In addition to Christopher's latest Martinů CD being made Editor's Choice in July's issue of Gramophone magazine, it was also reviewed on BBC Radio 3's programme CD Review. The programme details and playlist can be found by clicking on the relevant link on the following page: CD Review.
For the Gramophone review, please continue reading here:
Suite concertante for Violin and Orchestra – first version, H276; second
version, H276A. Rhapsody-Concerto for Viola and Orchestra, H337.
Bohuslav Matoušek vn/va
Czech Philharmonic Orchestra / Christopher Hogwood
Hyperion CDA67673 (65', DDD)
Suite, second version – comparative version:
Matoušek, Czech PO, Hogwood (12/02) (SUPR) SU3653-2
Rhapsody-Concerto – comparative versions:
Imai, Malmö SO, DePriest (11/91) (BIS) BIS-CD501
Telecky, Slovak PO, Trhlik (9/92) (CAMP) RRCD1317
Bukac, Czech RSO, Válek (3/07) (CALL) CAL9364
Martinů's Suite concertante has as chequered a history as any work I know. Commissioned in 1938 by Samuel Dushkin – who premiered Stravinsky's Concerto and for whom Martinů had already written his then-still-unperformed First Concerto – Martinů planned a set of five Czech dances for violin and orchestra. Completed in early 1939, Dushkin's efforts to secure a performance proved vain until 1943, and then in a violin-with-piano reduction, the orchestral version (minus its central Scherzo-caprice which is lost) only being premiered in 2000. Dushkin requested a revision but received a new four-movement (1943-44) of which only the opening movement has much connection with its precursor. Successfully premiered in 1945 and published, the new Suite languished unplayed until 1999.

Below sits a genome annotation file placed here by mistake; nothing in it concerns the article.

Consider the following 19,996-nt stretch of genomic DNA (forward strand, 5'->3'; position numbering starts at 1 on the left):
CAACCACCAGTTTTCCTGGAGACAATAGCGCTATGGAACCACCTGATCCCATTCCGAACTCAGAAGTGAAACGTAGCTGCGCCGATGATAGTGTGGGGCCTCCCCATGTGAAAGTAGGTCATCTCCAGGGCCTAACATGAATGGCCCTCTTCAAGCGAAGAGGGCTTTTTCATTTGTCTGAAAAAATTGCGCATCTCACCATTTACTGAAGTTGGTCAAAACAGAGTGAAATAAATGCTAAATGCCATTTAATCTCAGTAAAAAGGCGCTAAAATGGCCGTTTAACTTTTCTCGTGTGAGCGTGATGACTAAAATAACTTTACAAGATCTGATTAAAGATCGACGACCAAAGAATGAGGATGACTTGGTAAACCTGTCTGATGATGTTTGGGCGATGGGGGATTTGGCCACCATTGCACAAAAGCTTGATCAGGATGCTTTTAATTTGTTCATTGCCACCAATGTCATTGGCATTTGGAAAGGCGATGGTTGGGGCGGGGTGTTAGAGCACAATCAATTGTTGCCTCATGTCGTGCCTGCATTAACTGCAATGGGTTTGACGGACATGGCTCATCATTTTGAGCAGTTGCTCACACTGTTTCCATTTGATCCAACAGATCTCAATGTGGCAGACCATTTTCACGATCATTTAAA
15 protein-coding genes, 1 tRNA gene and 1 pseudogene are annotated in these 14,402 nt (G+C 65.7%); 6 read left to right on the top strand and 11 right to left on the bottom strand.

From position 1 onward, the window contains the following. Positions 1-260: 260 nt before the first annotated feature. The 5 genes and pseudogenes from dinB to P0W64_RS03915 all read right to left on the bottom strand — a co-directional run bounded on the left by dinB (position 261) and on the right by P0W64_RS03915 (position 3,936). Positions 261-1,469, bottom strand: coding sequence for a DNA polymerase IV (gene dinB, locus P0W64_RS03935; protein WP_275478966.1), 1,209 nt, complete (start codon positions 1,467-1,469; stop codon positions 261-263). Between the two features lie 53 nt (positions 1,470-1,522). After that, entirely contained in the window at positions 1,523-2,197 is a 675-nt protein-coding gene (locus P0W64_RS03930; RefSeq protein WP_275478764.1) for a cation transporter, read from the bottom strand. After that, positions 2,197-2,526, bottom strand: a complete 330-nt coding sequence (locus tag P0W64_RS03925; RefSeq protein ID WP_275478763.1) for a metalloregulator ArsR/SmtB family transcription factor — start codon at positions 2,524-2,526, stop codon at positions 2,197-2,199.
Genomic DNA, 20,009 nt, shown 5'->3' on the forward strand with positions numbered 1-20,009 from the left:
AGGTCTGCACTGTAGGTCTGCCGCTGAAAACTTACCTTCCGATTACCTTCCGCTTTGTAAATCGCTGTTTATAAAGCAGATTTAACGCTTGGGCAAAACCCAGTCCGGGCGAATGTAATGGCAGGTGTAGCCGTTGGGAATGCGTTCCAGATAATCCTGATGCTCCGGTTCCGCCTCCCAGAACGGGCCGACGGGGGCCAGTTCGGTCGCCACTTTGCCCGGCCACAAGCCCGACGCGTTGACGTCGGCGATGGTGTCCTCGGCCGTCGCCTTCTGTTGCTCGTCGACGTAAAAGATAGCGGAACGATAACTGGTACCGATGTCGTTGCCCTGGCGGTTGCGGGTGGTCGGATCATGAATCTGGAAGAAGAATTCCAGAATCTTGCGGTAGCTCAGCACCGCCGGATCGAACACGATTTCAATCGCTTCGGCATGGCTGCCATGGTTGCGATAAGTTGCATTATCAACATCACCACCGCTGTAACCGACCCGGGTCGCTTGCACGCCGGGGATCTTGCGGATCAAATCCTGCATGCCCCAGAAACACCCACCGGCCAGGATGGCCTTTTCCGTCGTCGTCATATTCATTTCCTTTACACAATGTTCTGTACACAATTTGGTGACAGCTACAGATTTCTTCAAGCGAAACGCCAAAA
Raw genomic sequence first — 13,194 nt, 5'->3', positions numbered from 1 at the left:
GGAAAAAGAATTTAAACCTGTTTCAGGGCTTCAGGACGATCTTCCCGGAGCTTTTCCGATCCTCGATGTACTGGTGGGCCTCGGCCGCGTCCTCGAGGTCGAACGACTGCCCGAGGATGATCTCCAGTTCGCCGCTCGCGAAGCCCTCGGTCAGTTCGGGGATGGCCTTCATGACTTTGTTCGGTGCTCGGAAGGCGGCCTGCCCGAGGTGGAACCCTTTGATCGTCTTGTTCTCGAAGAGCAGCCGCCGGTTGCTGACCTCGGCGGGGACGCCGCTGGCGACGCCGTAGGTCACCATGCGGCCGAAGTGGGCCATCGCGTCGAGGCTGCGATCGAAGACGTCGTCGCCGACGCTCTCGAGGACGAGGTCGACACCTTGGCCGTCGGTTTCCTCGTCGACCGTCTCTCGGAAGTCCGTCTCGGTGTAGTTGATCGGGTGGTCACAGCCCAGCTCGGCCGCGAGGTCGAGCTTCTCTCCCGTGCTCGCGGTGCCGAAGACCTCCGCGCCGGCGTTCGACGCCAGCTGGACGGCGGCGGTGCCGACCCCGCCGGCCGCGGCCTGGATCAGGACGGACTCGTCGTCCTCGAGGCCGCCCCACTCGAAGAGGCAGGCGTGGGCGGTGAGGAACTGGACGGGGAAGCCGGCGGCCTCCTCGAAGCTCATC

I am at a loss to explain such neglect. Both versions are delightful, appealing in idiom, avoiding full-concerto gravitas and brightly scored. The first version's Meditation is rather elegiac and may, as Ales Brezina suggests in the booklet, reflect Martinů's faltering liaison with his former pupil, Vítezslava Kaprálová. Matoušek, who premiered the first version and revived the second (recording it with Hogwood for Supraphon), plays both with great understanding and finesse: the music needs lightness of touch and receives it here. Both versions of the Suite run out somewhat longer than Dushkin's projected timings but the tempi feel right.
In the Rhapsody-Concerto Matoušek shows himself as adept a viola-player as he is violinist, sweeter-toned than Telecky and a match for Imai and Bukac. Hogwood and the Czech Philharmonic again provide immaculate accompaniments, Hyperion's sound in Prague's Rudolfinum preferable to BIS's in Malmö. (The rivals are all mixed-composer discs.) This third volume in Hyperion's invaluable series is as desirable as its predecessors: highly recommended.
To read a review from the Times from 10 May, please visit Times Online
To buy your copy, please visit Hyperion Records
To read the sleeve notes click on the Read More button